The Government of the Republic of Trinidad & Tobago (GORTT) encourages foreign direct investment in almost all sectors, with specific focus on the non-energy targeted sectors. Generally speaking, there are no restrictions or disincentives to investment.
Fiscal Incentives are benefits granted to large scale manufacturers or processing enterprises under the provisions of the Fiscal IncentivesAct, Chapter 85:01 (as amended).
Other incentives include:
Import Duty Concessions. Locally registered firms engaged in ship building and ship repair are allowed duty free treatment on their machinery, equipment and materials for use in the boat and ship building and repairsindustry. Third Schedule ofthe Customs Act, Chapter 78:01
Free Zones Status. Firms in the Maritime sector can also benefit from Free Zone Status based upon theprovisions of the Free Zones Act, Chapter 81:07; Same as Free Zones Status under the Manufacturing Sector. Free Zones Act, Chapter 81:07
Production Expenditure Rebate Programme
The Tourism Development Act (TDA), 2000 (as amended) provides for benefits to be granted to the owners/operators of various types of tourism projects, once these projects have the potential of contributing substantially to the growth of the tourism sector. The benefits that are offered include
Generally there are no restrictions or disincentives to investment. Foreign ownership of companies is permitted and welcomed under the Foreign Investment Act (1990).
(i) for a single company project - TT $500,000;
(ii) for a business alliance of two or more companies - TT $1,000,000; and
(iii) for patent registration - TT $300,000.
Co-Financing. Companies can enjoy reimbursement, through exporTT, for a portion of the costs associated with entry into selected export markets. A company shall receive financial support on pre-approved investments, purchases, costs or expenses.
Importation of Goods for temporary use. The Comptroller may give permission to any person to import any goods without payment of duty thereon, upon being satisfied that the goods are so imported for temporary use only. Special conditions are applicable. Chapter 78:01 Customs Act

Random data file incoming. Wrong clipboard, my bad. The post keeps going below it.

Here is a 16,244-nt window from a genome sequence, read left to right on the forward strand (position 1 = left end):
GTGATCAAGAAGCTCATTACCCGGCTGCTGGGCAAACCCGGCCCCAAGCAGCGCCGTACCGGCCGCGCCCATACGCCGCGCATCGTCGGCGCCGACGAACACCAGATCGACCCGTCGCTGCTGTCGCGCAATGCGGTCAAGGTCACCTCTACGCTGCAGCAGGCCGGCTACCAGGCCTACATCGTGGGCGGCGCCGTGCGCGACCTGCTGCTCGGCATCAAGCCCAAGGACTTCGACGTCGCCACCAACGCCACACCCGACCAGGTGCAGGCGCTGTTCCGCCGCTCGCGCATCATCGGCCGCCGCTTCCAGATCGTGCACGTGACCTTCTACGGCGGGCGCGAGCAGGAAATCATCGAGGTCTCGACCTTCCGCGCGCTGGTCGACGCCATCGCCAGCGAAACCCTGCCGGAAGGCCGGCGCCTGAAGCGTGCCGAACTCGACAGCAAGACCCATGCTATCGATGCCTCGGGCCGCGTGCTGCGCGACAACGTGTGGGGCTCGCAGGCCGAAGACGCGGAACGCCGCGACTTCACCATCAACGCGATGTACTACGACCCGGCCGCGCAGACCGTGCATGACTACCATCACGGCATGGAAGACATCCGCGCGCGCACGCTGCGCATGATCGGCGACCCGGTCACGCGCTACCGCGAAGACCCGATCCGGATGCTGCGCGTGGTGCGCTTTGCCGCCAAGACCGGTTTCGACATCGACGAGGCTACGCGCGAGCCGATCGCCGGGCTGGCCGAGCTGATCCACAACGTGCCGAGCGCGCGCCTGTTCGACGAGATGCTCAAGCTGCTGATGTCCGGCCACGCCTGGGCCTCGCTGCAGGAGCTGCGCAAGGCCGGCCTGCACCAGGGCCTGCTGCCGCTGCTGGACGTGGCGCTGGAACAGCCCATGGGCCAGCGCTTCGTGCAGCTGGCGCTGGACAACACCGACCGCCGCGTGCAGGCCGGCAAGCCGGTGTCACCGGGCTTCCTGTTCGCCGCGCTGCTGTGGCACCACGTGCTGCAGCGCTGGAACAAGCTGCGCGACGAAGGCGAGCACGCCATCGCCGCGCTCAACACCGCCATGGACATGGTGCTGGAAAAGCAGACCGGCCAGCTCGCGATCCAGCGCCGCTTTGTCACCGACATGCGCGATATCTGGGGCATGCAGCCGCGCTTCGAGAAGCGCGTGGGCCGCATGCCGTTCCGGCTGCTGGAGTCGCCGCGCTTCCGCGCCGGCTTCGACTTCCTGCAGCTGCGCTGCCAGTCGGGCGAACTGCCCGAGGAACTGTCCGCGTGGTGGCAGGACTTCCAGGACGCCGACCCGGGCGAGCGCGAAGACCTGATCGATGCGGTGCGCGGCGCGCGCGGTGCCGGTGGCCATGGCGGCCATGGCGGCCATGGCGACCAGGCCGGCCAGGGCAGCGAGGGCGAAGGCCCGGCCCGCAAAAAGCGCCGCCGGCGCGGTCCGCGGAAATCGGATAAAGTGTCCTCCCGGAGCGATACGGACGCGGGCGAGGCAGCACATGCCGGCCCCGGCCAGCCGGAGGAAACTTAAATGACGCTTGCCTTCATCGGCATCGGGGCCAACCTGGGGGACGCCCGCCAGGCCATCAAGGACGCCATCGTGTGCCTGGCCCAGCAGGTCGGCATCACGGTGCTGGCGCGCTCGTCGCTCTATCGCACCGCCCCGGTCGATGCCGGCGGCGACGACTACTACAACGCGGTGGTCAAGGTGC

The Free Trade Zones programme is designed to encourage local and foreign investment in export-driven projects that create jobs, develop skills and create external markets for products. The Programme has been seen as an instrument to attract non-energy based projects to Trinidad and Tobago and is administered under the Free Zones Act, 19 of 1988 (as amended)
Free Zone areas are designated by order of the Minister of Trade & Industry on the recommendations of the Trinidad and Tobago Free Zones Company Limited (TTFZ). Sales into the customs territory are treated as extra regional imports.
A free zone can refer to both a cluster space set aside for more than one operator, or to the physical space occupied by a company that has qualified for free zone status. There is no limit on free zone certification. There are 16 free zones now operating presently in Trinidad and Tobago which convey the below benefits.
Import or export licenses
No foreign exchange controls
No Land, building, improvements or machinery tax
100% ownership of locally-registered private companies.
Full repatriation of funds
Exemption from Value Added Tax
Exemption from corporation taxes
Exemption from customs duties on goods, parts and raw materials
Generally, manufacturers who export at least 80% of their products extra regionally and companies that export at least 50% of their services extra regionally may qualify for Free Zone certification.
The following criteria applies:
Company must be incorporated or registered in Trinidad and Tobago
Investment of manufacturing operations cannot exceed US$50Mn
A business plan and all relevant documents appropriate to the circumstances of the particular project must be submitted
Primary petroleum, natural gas andpetrochemical projects are not eligible for free zone status.